Chicago, that city of broad shoulders, is as Cartesian a city as can be imagined (excepting, perhaps, Salt Lake City). With eight blocks to a mile, and 60 house numbers to a block, any address can be reduced to a set of x-y coordinates. Indeed, there are Chicago street guides that do just that.
The origin is located at State and Madison. Miles are marked off west of State St. by Halsted (800W), Ashland (1600W), Western (2400W), Kedzie, Pulaski, Cicero and Central. All of these avenues run North & South, pretty much the entire length of the city.
East-West streets mark the miles north of Madison, to wit: Chicago, North, Fullerton, Belmont, Irving Park, Lawrence, Bryn Mawr, Devon & Touhy. South of Madison the streets are numbered, and leaving out the first few, one has 31st St., 39th St., 47th St., etc. One has to subtract 7 from these numbers before dividing by 8, to get the number of miles from Madison St. Thus 79th St. is nine miles south of Madison.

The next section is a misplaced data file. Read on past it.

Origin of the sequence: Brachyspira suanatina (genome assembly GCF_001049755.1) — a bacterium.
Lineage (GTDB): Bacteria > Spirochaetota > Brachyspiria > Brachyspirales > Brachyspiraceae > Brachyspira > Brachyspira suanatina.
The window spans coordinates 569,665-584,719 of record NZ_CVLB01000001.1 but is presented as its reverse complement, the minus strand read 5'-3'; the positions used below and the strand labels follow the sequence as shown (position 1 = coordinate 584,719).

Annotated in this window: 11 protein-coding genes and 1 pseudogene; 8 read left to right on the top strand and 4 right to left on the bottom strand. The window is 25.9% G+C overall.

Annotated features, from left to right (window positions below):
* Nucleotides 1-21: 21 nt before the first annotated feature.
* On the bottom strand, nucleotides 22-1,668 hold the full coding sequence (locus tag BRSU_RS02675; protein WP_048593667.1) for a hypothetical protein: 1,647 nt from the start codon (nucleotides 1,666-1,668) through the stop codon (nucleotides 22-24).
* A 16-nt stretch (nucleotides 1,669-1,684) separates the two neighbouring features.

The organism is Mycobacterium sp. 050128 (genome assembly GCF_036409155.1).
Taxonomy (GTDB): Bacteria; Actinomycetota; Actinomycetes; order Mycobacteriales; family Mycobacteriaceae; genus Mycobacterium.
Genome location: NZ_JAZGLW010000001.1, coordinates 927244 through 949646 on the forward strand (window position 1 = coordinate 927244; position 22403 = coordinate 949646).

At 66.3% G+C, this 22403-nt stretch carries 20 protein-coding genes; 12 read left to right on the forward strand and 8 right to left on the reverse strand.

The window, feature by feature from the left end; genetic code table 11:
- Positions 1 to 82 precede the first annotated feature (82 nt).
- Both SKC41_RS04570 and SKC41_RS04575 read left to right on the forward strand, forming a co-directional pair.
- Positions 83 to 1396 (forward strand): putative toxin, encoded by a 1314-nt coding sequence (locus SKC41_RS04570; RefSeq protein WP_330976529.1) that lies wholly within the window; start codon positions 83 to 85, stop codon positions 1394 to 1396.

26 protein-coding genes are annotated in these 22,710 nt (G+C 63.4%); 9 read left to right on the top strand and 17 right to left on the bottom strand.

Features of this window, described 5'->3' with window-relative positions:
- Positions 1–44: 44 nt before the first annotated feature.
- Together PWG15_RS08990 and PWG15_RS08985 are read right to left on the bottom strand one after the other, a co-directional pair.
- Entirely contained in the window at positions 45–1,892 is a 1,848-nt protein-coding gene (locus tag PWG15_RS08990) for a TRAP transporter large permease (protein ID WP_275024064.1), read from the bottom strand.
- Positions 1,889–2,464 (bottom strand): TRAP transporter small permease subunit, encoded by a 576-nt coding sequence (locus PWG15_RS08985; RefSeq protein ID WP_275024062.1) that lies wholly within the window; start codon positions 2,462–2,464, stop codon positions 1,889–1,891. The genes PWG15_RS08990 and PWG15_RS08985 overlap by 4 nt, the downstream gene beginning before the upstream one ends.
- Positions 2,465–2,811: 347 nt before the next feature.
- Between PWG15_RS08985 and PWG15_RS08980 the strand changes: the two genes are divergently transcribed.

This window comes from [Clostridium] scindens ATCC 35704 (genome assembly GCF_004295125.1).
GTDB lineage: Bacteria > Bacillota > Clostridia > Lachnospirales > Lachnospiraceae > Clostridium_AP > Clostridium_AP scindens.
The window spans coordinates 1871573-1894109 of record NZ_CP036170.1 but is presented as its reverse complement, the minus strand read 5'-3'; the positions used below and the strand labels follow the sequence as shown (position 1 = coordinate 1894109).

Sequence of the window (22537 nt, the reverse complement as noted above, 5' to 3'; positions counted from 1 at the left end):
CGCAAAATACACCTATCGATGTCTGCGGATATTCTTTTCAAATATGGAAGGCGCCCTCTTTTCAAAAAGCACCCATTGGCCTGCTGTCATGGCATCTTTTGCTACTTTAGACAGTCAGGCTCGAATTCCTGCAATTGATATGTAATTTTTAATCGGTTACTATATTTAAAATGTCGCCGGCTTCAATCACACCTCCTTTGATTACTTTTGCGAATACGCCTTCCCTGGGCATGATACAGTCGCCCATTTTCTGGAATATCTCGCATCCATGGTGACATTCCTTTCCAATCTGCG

The longest street in Chicago is Western Avenue (2400 W), which spans the city from the southern limit at about 119th St., to the northern boundary at Howard Ave. (7600 N). Do the math – it is 22.5 miles long. By legend, Western Avenue is exactly one mile West of Ashland, and one mile East of Kedzie. It also runs due North & South.
But of course that can’t be true – as any school child learning about the Mercator projection surely knows. 22.5 miles is long enough for the curvature of the earth to be measurable – and hence Western avenue is either one mile from Ashland, or it runs due North. For if it runs due north, it will get closer to Ashland in the North, or if it stays a mile away, it must indeed run slightly northwest. I don’t know what the truth is – is there a Chicago buff out there who knows the answer?
Either way, it appears as though the city’s broad shoulders get a little narrower on the North Side of town. I guess that’s why all the Lakefront Liberals live up there. Or maybe it’s why the Cubs always lose.